No. 1961 Subscription
(Program B)

Thursday, June 23, 2022
7:00p.m. (Doors open at 6:20p.m.)

Suntory Hall  Access Seating chart


  • Bach / Suzuki / Passacaglia and Fugue C Minor BWV582

    Understanding the passacaglia and fugue forms is key to grasping today’s rogram. Both were essential composition styles for baroque music that our multitalented Masato Suzuki is especially skilled at. Usually in triple time with a solemn character, passacaglia is a series of uninterrupted variations over a ground bass (a theme persistently repeated in the low voice). Fugue, written in two or more independent voices, is considered a most evolved polyphonic music. It has an intricate schematic form where some subjects (themes) are stated and then developed with a minute, imitative technique.
    The young Bach already showed a stroke of genius when he combined the two forms for his organ solo piece BWV582. Though there are various views, he presumably composed it around 1710, namely in the early days of the period when he was a court organist at Weimar. The first half of BWV582 is a grave passacaglia indicative of Bach’s famous musical Francophilia as he created its eight-bar ground bass extending a four-bar theme from the Christe (Trio en passacaille) of the Messe du deuxième ton by the French composer and organist André Raison (before 1650–1719). Bach’s ground bass is declared by the pedal alone at the beginning. It is followed by the twenty variations full of inspiration, which then lead directly to the fugue in four voices. The main subject and its countersubject, stated at the same time to open the fugue, are both derived from the passacaglia’s ground bass. Bach thus interrelated the two sections with each other with meticulous care.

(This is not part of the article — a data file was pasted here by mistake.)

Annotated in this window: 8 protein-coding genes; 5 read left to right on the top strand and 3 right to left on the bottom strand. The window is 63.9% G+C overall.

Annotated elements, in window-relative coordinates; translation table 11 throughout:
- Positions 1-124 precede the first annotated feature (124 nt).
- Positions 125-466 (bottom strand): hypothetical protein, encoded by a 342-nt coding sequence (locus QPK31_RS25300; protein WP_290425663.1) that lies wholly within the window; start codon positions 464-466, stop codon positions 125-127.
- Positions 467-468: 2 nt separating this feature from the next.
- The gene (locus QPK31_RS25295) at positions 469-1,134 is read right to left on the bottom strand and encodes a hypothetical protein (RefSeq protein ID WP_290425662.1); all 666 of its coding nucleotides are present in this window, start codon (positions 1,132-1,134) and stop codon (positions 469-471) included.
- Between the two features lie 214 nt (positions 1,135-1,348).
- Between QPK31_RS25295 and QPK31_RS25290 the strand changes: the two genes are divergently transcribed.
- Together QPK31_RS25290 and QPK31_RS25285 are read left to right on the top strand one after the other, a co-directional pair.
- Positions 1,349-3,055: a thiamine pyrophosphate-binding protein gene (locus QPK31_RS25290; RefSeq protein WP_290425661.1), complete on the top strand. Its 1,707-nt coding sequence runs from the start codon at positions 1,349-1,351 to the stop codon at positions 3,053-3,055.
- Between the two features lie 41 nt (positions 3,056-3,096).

Suzuki’s arrangement is sure to be an enjoyable take on this masterpiece for the audience.

    [Kumiko Nishi]

  • Britten / Violin Concerto Op. 15

    Unlike his contemporaries such as John Cage (1912–1992), Britten kept his distance from avant-garde and experimental pursuits, that is the mainstream of the 20th-century classical music world. He instead updated the conventional tonal language relying often on traditional forms, to leave us truly original works.
    Born in England, Britten was absent from Europe between 1939 and 1942 to avoid World War II. His temporary residences were in the North America. Dating from this emigratory period, his Concerto for Violin was completed in the summer 1939 in Canada and premiered the next year in New York. Britten himself slightly revised it later a few times.
    This concerto with a grand passacaglia finale is in three movements performed without pause. The first movement begins with timpani’s three strokes getting louder gradually, answered by cymbal, before the solo violin sings a soaring bittersweet melody. The middle movement, marked Vivace (vivaciously), is a turbulent and sometimes folkloric scherzo where a large crescendo prepares its extended cadenza (violin’s virtuosic solo without orchestra). While the soloist concludes the cadenza singing the soaring melody as a reminiscent of the opening movement, trombones overlap it intoning the passacaglia’s ground bass. Then the final movement unfolds eventful variations of contrasting characters, a most notable of which is a march brought by the exceptional duple meter of this modern passacaglia.

    [Kumiko Nishi]

  • Mozart / Symphony No. 41 C Major K. 551 "Jupiter"